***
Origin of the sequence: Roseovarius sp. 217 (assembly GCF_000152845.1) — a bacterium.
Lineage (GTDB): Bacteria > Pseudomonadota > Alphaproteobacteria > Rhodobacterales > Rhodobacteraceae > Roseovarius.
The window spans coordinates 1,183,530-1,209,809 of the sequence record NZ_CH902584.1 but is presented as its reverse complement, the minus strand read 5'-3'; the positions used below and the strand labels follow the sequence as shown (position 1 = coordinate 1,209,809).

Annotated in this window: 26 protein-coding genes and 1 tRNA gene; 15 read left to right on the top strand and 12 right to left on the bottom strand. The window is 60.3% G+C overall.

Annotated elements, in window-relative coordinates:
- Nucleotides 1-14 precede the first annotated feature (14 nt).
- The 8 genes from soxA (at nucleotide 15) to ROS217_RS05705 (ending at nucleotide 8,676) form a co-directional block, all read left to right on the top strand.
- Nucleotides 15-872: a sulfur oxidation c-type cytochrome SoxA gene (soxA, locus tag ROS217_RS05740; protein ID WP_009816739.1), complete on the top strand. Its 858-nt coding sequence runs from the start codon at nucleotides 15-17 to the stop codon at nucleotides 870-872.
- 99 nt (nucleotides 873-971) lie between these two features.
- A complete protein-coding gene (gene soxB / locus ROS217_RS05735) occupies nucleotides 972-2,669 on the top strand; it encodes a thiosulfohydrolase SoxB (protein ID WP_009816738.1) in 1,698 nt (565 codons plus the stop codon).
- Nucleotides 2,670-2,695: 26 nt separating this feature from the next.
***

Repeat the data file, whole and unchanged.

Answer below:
Origin of the sequence: Roseovarius sp. 217 (assembly GCF_000152845.1) — a bacterium.
Lineage (GTDB): Bacteria > Pseudomonadota > Alphaproteobacteria > Rhodobacterales > Rhodobacteraceae > Roseovarius.
The window spans coordinates 1,183,530-1,209,809 of the sequence record NZ_CH902584.1 but is presented as its reverse complement, the minus strand read 5'-3'; the positions used below and the strand labels follow the sequence as shown (position 1 = coordinate 1,209,809).

Annotated in this window: 26 protein-coding genes and 1 tRNA gene; 15 read left to right on the top strand and 12 right to left on the bottom strand. The window is 60.3% G+C overall.

Annotated elements, in window-relative coordinates:
- Nucleotides 1-14 precede the first annotated feature (14 nt).
- The 8 genes from soxA (at nucleotide 15) to ROS217_RS05705 (ending at nucleotide 8,676) form a co-directional block, all read left to right on the top strand.
- Nucleotides 15-872: a sulfur oxidation c-type cytochrome SoxA gene (soxA, locus tag ROS217_RS05740; protein ID WP_009816739.1), complete on the top strand. Its 858-nt coding sequence runs from the start codon at nucleotides 15-17 to the stop codon at nucleotides 870-872.
- 99 nt (nucleotides 873-971) lie between these two features.
- A complete protein-coding gene (gene soxB / locus ROS217_RS05735) occupies nucleotides 972-2,669 on the top strand; it encodes a thiosulfohydrolase SoxB (protein ID WP_009816738.1) in 1,698 nt (565 codons plus the stop codon).
- Nucleotides 2,670-2,695: 26 nt separating this feature from the next.